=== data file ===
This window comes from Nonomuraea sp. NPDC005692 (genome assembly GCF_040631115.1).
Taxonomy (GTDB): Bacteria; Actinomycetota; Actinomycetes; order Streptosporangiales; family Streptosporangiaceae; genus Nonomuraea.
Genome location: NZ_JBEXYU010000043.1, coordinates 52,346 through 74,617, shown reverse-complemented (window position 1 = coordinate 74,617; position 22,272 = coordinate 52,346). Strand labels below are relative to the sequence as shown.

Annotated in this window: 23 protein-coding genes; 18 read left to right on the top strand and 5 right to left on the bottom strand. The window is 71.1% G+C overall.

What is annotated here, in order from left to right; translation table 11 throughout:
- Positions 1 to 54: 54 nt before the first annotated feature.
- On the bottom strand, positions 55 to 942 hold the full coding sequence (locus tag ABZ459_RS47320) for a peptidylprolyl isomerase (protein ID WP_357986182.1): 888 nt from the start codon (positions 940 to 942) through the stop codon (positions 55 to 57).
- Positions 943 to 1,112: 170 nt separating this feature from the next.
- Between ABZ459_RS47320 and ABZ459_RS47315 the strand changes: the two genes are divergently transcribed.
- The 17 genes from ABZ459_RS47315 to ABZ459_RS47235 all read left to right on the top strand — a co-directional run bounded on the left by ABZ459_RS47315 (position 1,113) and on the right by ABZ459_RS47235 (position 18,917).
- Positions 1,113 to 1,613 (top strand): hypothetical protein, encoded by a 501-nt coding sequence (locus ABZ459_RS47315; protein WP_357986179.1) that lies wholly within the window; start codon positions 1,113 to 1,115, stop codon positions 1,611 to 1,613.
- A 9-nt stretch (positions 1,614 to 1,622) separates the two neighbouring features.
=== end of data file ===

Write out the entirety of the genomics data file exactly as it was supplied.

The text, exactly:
This window comes from Nonomuraea sp. NPDC005692 (genome assembly GCF_040631115.1).
Taxonomy (GTDB): Bacteria; Actinomycetota; Actinomycetes; order Streptosporangiales; family Streptosporangiaceae; genus Nonomuraea.
Genome location: NZ_JBEXYU010000043.1, coordinates 52,346 through 74,617, shown reverse-complemented (window position 1 = coordinate 74,617; position 22,272 = coordinate 52,346). Strand labels below are relative to the sequence as shown.

Annotated in this window: 23 protein-coding genes; 18 read left to right on the top strand and 5 right to left on the bottom strand. The window is 71.1% G+C overall.

What is annotated here, in order from left to right; translation table 11 throughout:
- Positions 1 to 54: 54 nt before the first annotated feature.
- On the bottom strand, positions 55 to 942 hold the full coding sequence (locus tag ABZ459_RS47320) for a peptidylprolyl isomerase (protein ID WP_357986182.1): 888 nt from the start codon (positions 940 to 942) through the stop codon (positions 55 to 57).
- Positions 943 to 1,112: 170 nt separating this feature from the next.
- Between ABZ459_RS47320 and ABZ459_RS47315 the strand changes: the two genes are divergently transcribed.
- The 17 genes from ABZ459_RS47315 to ABZ459_RS47235 all read left to right on the top strand — a co-directional run bounded on the left by ABZ459_RS47315 (position 1,113) and on the right by ABZ459_RS47235 (position 18,917).
- Positions 1,113 to 1,613 (top strand): hypothetical protein, encoded by a 501-nt coding sequence (locus ABZ459_RS47315; protein WP_357986179.1) that lies wholly within the window; start codon positions 1,113 to 1,115, stop codon positions 1,611 to 1,613.
- A 9-nt stretch (positions 1,614 to 1,622) separates the two neighbouring features.